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New insights on the paleobiology, biostratigraphy and paleogeography of the pre-Sturtian microfossil index taxon Cerebrosphaera
Cornet, Y.; François, C.; Compère, P.; Callec, Y.; Roberty, S.; Plumier, J.C.; Javaux, E.J. (2019). New insights on the paleobiology, biostratigraphy and paleogeography of the pre-Sturtian microfossil index taxon Cerebrosphaera. Precambr. Res. 332: 105410. https://hdl.handle.net/10.1016/j.precamres.2019.105410
In: Precambrian research. ELSEVIER SCIENCE BV: Amsterdam; London; New York; Oxford; Tokyo. ISSN 0301-9268; e-ISSN 1872-7433, more
Peer reviewed article  

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Keyword
    Marine
Author keywords
    Neoproterozoic; Cerebrosphaera; Wall ultrastructure; Microspectroscopy;Eukaryotes; Biostratigraphy

Authors  Top 
  • Cornet, Y., more
  • François, C., more
  • Compère, P., more
  • Callec, Y.

Abstract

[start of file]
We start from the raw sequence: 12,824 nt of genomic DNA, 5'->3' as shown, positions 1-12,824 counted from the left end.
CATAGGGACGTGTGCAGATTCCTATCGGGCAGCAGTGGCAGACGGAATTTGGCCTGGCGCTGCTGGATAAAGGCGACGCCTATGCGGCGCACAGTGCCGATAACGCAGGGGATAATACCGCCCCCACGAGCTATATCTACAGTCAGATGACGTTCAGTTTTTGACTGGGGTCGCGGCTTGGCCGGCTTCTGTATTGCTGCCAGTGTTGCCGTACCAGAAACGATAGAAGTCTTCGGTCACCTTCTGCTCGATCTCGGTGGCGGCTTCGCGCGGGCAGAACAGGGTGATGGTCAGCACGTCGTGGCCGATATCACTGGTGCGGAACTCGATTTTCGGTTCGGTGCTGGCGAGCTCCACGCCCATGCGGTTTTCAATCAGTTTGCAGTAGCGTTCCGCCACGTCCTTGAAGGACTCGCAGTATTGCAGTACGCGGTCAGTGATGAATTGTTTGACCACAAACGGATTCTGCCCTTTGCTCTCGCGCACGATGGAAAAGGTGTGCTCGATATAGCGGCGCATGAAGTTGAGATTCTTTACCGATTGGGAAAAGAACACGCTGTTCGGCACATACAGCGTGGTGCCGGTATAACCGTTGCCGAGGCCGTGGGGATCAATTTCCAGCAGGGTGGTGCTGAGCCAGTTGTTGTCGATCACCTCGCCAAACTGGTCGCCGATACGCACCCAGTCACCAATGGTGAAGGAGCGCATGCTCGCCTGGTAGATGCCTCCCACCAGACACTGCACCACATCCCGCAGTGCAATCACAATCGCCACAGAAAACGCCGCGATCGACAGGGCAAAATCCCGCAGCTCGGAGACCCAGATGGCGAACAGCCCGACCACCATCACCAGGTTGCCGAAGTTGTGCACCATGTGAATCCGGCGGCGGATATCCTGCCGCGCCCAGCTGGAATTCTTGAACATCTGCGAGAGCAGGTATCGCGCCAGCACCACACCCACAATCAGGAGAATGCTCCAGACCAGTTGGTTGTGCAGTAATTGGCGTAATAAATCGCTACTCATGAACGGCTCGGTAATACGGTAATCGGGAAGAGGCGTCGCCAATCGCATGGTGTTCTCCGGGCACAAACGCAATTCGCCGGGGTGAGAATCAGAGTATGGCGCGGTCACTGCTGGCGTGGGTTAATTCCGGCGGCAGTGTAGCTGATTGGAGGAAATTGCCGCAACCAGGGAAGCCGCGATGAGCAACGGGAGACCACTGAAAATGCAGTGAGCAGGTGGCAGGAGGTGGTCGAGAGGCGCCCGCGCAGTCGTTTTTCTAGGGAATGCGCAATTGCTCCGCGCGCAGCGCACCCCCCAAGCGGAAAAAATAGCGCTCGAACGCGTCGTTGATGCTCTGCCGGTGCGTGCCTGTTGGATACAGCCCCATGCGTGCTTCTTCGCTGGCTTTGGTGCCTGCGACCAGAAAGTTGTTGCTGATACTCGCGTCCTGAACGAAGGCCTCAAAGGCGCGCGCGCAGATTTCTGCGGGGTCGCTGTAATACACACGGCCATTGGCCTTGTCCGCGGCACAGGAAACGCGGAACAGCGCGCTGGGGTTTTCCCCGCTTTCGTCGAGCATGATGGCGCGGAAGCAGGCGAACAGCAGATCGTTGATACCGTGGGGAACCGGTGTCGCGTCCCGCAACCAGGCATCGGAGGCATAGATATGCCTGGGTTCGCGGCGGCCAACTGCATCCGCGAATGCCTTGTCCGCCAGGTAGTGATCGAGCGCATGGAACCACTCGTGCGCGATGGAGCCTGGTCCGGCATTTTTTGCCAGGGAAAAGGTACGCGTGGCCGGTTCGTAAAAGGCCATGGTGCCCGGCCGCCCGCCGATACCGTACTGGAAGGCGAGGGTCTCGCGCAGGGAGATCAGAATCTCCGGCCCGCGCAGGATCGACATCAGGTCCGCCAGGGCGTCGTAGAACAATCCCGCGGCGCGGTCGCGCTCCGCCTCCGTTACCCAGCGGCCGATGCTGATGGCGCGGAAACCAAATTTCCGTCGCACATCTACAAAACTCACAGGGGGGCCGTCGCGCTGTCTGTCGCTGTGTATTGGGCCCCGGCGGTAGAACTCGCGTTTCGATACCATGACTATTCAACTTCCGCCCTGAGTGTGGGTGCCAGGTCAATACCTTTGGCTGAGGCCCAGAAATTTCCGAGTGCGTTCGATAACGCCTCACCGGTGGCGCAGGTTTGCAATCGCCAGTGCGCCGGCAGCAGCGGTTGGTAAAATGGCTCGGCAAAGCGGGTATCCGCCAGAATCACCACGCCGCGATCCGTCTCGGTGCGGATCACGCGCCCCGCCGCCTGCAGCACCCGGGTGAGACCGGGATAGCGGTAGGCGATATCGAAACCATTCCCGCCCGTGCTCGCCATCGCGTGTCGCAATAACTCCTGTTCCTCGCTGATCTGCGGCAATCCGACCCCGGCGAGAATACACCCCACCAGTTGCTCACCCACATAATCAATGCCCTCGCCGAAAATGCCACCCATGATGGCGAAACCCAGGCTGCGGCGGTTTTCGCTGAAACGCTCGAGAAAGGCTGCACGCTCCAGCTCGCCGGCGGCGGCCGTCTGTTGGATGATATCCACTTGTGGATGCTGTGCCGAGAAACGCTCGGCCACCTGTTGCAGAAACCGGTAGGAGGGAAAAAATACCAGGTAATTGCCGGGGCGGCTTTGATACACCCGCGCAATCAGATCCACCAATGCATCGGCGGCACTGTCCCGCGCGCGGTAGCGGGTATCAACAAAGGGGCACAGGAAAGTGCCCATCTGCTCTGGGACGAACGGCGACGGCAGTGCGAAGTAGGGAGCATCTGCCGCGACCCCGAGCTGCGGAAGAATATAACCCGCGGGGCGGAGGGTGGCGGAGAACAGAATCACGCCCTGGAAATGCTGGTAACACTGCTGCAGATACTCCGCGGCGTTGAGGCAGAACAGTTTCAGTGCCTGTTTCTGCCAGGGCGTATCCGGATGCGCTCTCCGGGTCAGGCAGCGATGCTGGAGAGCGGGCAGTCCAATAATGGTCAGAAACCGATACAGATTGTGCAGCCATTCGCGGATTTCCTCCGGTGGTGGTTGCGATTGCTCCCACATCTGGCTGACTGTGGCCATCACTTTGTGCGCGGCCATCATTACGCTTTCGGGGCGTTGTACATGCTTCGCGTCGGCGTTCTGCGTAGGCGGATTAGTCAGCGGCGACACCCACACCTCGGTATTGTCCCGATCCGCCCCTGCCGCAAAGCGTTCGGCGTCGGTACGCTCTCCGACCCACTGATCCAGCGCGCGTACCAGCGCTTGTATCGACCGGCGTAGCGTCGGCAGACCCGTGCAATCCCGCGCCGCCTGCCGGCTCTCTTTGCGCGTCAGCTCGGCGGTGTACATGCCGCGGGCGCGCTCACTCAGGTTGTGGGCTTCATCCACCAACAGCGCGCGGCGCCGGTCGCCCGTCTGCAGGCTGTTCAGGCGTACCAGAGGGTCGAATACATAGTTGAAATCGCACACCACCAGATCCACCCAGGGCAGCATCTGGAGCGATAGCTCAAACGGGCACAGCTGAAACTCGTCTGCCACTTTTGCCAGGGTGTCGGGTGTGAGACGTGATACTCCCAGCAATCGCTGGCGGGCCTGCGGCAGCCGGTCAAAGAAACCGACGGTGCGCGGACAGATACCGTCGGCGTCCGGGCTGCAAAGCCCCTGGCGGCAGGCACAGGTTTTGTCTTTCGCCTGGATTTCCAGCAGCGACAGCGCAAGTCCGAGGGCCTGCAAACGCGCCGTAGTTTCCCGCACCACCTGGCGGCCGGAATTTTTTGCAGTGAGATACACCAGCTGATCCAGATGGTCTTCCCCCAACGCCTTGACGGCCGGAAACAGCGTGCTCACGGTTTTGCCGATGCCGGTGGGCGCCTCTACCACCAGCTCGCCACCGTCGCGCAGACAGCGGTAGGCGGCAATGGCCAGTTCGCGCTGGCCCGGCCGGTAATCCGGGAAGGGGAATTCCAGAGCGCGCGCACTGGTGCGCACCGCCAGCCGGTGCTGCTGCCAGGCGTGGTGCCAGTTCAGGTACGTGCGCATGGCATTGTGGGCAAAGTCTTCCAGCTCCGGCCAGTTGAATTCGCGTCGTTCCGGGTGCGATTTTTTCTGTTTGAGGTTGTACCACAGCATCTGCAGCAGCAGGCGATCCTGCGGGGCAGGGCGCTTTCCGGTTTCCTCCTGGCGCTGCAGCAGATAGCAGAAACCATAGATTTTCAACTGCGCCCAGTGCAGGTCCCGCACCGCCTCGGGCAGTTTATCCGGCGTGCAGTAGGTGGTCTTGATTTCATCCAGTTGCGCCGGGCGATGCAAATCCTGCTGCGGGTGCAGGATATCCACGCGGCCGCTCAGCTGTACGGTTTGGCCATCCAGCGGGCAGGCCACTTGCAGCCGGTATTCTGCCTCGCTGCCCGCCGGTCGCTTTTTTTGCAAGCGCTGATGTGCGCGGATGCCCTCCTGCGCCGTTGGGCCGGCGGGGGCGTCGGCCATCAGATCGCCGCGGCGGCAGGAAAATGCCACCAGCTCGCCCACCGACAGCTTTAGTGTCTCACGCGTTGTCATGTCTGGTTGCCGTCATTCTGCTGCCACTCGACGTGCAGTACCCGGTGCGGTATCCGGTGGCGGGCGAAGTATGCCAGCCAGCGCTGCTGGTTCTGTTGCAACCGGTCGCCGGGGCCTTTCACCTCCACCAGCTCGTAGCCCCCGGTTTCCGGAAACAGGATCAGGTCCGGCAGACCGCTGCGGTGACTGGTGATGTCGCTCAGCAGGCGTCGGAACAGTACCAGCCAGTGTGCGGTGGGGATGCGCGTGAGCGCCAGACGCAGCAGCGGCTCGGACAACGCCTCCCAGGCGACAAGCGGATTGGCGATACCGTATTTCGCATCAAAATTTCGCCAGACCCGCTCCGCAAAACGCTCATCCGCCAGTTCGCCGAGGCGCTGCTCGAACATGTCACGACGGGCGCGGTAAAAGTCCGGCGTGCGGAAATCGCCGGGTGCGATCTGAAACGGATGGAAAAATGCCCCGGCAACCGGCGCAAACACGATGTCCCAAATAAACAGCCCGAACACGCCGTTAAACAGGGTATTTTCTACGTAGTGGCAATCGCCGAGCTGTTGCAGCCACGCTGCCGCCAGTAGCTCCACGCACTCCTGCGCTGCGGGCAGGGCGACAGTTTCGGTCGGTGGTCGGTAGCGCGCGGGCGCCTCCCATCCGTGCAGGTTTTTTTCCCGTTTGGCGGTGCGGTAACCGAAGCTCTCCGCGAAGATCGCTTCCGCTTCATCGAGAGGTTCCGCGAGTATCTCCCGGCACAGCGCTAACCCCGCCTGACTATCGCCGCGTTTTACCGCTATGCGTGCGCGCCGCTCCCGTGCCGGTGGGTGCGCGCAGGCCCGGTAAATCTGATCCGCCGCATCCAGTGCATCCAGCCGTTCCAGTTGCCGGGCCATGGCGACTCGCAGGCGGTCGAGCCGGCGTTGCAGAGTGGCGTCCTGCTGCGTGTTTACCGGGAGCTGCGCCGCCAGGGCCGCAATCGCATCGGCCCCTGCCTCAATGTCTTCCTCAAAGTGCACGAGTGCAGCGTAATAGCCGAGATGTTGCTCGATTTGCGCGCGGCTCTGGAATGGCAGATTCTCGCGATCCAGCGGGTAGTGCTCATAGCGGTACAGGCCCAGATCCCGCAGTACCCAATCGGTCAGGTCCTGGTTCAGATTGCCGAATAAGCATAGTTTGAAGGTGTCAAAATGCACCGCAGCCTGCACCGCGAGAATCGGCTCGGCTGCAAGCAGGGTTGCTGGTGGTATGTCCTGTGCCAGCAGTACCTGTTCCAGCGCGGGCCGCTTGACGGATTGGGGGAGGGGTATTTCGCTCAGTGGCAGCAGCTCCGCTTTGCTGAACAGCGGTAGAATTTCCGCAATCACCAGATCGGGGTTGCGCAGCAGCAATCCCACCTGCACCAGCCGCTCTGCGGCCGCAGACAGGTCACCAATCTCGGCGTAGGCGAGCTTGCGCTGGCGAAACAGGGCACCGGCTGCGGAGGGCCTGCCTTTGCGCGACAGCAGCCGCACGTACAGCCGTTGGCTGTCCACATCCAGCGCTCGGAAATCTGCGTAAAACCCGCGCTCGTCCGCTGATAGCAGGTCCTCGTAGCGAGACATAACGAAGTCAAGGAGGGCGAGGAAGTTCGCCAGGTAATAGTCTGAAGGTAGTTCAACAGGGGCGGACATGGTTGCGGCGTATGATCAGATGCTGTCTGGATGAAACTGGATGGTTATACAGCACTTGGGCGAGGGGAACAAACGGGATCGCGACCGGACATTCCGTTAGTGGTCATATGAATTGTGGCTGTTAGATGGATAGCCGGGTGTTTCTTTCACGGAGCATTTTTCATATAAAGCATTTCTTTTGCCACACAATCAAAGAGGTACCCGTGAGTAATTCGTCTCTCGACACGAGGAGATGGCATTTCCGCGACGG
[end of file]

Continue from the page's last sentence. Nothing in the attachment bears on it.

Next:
Important biological and geological events occurred during the early to middle Neoproterozoic. Among diversifying eukaryotic assemblages, populations of Cerebrosphaera, a distinctive and robust organic-walled vesicular microfossil (acritarch), show restricted stratigraphic distribution in several late Tonian to early Cryogenian worldwide successions. Here, we report the first occurrence of this taxon in Africa, in the Bouenza Subgroup (Republic of the Congo), enlarging its paleogeographic distribution and biostratigraphic significance. We also attempt to determine its biological affinity, using a combined analytical approach on specimens from the Kanpa and Hussar formations, Australia, and from the Svanbergfjellet Formation, Spitsbergen. Morphological and quantitative analyses were performed using light microscopy and scanning electron microscopy. The analyses show fine-scale morphological details and a morphological continuum between the former species Cerebrosphaera ananguae and Cerebrosphaera buickii, confirming their synonymy as proposed by a recently revised taxonomy. These observations also highlighted the presence of a thin external envelope, previously reported but formerly described and illustrated here for the first time. The characteristics of this envelope, the large diameter range of the vesicles, and the absence of excystment structure, suggest that Cerebrosphaera was a metabolically active growing cell. Ultrastructural analyses performed with TEM revealed a complex multilayered wall ultrastructure. The molecular composition and thermal maturity of the organic walls were estimated using Infrared and Raman microspectroscopies. The wall of Cerebrosphaera has a highly aromatic composition with short/highly branched aliphatic chains. The complex morphology and wall ultrastructure, combined with the large size (not a criterion by itself) of Cerebrosphaera, confirm its eukaryotic nature. Comparison with strikingly similar modern analogues permits to suggest a possible affinity to stem metazoan eggs, based on morphology and ultrastructure, but the chemical composition is unlike known biopolymers. This hypothesis is also consistent with estimates from molecular clocks. If confirmed, our results would provide an older direct evidence for stem metazoans than the Cryogenian biomarker and Ediacaran body fossil records. Our study reveals that Cerebrosphaera populations are important for Neoproterozoic biostratigraphy, but also participated to the diversification of eukaryotes in worldwide connected oceans.

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